Kavanaugh’s “Mad As Hell” Moment Should Not Pass Without Serious Reforms Of The Confirmation Process

UnknownBelow is my column in The Hill newspaper that looks beyond this immediate controversy over the Kavanaugh nomination toward three basic reforms of the confirmation process. With the FBI investigation interviewing witnesses on the first two allegations of sexual assault, it is not clear what new information may surface at the end of the week.  In the interim, it would be useful to discuss the now obvious failure of our confirmation process. I have been a long critic of the process, but the Kavanaugh confirmation process has magnified these flaws to a grotesque degree.

Notably, Kavanaugh now has been given the SNL treatment with a performance by Matt Damon that is that type of comical portrayal that hits hard in public controversy.

Here is the column:

When Judge Brett Kavanaugh walked before the Senate Judiciary Committee on Thursday to answer allegations that he is a rapist, few knew what to expect. Predictions ranged from stony denials to a withdrawal of his nomination after the compelling testimony of his accuser, Christine Blasey Ford. Most expected a repeat of Kavanaugh’s dry, rather stiff performance during his confirmation hearings.

Instead, Kavanaugh seemed to walk into the committee room like Howard Beale in the movie “Network,” declaring on national television that “I am mad as hell and I’m not going to take this anymore.”

It was riveting and gut-wrenching to watch as Kavanaugh lashed out at Democratic senators who announced beforehand that they believed his accuser; some referred to him as “evil,” a liar. He correctly described the confirmation process as “a national disgrace” and a “circus.” Undeterred, senators proceeded to fulfill that stereotype with cringe-worthy questions, as when Sen. Richard Blumenthal (D-Conn.) demanded to know if Kavanaugh “believed Anita Hill” in her testimony against Clarence Thomas some 27 years ago.

Sen. Sheldon Whitehouse (D-R.I.) explored such deep jurisprudential issues as the meaning and correct pronunciation of the word “boofed’ or “buffed,” which Kavanaugh explained was a 16-year-old’s term for flatulence. Whitehouse explored every notation in Kavanaugh’s yearbook, including the long-standing debate over the meaning of “Devil’s Triangle,” which Kavanaugh claims to be the same as the drinking game “Quarters.” We will likely have to wait for the next nominee for some of us to learn what Quarters means.  In the meantime, many have suggested that Kavanaugh knowingly lied about the commonly understood meaning of these terms as sexual in nature.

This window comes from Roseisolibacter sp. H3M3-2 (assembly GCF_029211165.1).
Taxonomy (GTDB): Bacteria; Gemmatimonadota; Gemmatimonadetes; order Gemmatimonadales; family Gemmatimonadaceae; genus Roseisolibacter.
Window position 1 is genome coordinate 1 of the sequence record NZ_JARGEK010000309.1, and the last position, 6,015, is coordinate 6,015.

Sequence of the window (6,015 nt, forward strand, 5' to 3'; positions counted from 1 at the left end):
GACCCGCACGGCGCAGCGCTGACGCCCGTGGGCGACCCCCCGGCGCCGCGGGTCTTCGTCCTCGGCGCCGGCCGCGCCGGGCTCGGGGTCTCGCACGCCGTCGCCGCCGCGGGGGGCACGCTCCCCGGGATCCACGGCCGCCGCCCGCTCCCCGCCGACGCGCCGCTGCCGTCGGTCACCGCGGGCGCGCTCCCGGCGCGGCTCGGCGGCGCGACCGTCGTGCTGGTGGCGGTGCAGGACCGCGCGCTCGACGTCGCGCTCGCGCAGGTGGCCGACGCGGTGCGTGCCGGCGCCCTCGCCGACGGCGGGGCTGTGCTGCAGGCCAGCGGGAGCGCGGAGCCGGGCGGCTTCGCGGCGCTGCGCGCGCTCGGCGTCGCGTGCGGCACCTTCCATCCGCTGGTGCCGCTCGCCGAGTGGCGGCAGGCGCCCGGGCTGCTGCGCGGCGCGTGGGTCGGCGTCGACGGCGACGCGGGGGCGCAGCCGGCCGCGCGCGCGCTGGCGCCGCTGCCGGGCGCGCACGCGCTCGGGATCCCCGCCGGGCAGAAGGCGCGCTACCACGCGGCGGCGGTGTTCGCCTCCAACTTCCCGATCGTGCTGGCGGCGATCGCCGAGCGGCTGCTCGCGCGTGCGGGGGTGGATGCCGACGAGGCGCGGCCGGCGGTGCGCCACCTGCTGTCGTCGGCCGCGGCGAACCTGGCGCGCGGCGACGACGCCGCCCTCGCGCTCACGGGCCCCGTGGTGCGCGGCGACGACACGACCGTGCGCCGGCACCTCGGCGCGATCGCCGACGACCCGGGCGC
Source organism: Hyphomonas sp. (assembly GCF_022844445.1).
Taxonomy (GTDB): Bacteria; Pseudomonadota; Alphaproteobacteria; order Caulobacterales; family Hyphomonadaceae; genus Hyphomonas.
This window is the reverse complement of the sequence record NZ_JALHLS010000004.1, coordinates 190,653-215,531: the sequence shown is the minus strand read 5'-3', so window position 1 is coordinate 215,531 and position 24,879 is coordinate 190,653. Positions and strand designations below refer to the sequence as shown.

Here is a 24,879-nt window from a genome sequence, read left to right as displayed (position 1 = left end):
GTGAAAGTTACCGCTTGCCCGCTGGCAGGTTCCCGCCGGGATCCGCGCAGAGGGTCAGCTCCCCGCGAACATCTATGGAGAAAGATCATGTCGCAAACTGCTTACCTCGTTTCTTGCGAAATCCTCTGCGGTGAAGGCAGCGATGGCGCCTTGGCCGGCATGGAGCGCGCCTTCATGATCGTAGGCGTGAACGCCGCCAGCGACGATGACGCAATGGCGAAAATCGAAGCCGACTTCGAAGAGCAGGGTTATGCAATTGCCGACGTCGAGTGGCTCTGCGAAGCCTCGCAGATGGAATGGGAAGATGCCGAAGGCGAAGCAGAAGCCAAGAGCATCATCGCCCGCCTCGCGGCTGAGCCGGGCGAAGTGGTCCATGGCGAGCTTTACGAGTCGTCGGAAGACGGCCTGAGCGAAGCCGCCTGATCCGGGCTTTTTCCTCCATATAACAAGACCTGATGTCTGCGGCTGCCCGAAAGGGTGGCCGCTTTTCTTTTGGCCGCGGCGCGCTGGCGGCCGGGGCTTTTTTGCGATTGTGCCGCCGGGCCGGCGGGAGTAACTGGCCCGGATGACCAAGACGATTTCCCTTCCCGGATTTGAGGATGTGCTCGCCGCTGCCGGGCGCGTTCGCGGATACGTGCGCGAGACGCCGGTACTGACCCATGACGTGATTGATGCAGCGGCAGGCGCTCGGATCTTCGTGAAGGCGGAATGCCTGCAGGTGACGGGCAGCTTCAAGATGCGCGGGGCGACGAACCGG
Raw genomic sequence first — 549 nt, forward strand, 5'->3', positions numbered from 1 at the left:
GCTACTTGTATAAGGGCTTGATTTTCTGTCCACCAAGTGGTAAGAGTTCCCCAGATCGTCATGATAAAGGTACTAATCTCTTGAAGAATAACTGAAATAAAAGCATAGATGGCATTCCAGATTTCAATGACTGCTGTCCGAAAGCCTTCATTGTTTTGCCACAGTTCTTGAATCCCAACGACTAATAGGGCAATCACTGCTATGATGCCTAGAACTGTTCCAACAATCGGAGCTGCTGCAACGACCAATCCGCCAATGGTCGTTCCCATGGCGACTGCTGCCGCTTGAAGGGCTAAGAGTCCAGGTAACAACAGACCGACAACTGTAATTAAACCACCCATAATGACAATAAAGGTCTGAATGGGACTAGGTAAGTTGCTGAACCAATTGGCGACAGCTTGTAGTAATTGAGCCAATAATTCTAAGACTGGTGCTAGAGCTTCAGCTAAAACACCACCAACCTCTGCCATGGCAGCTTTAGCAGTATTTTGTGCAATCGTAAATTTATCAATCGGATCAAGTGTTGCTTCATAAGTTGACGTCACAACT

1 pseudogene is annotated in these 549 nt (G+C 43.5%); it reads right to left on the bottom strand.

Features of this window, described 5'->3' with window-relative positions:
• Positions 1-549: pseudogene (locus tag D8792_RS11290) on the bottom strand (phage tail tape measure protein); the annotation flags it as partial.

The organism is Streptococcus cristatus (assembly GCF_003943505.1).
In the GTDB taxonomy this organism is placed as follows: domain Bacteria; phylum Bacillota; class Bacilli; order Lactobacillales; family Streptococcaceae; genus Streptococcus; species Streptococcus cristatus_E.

In barely controlled rage, Kavanaugh appeared not only innocent to many but distinctly human. Democratic senators appeared to be thrown back on their heels by a man who decried what he said was their orchestrated campaign to destroy his reputation and his family. Gone was the stiff, robotic nominee who fit Dorothy Parker’s description ofKatharine Hepburn as running “the whole gamut of emotions—from A to B.”

Of course, for people who believe Ford, the anger likely reaffirmed their view of the nominee as a closet sexual predator. However, they were not the audience he needed to reach. For Republicans, Kavanaugh succeeded in making them mad as he fought back genuine tears in recounting what this campaign has done to him and his family. Those voters are now “scoring” this vote as a test for senators like Lisa Murkowski (R-Alaska), Susan Collins (R-Maine), Joe Manchin (D-W.Va.) and Jeff Flake (R-Ariz.). In doing so, Kavanaugh could well have saved his nomination from likely defeat.

Democrats like Sen. Cory Booker of New Jersey repeatedly referred to Ford bravely putting forward “her truth.” There is, of course, only one truth — and the hearing did not reveal it. As Howard Beale observed to viewers in “Network,” the hearing confirmed that “man, you’re never going to get any truth from us.”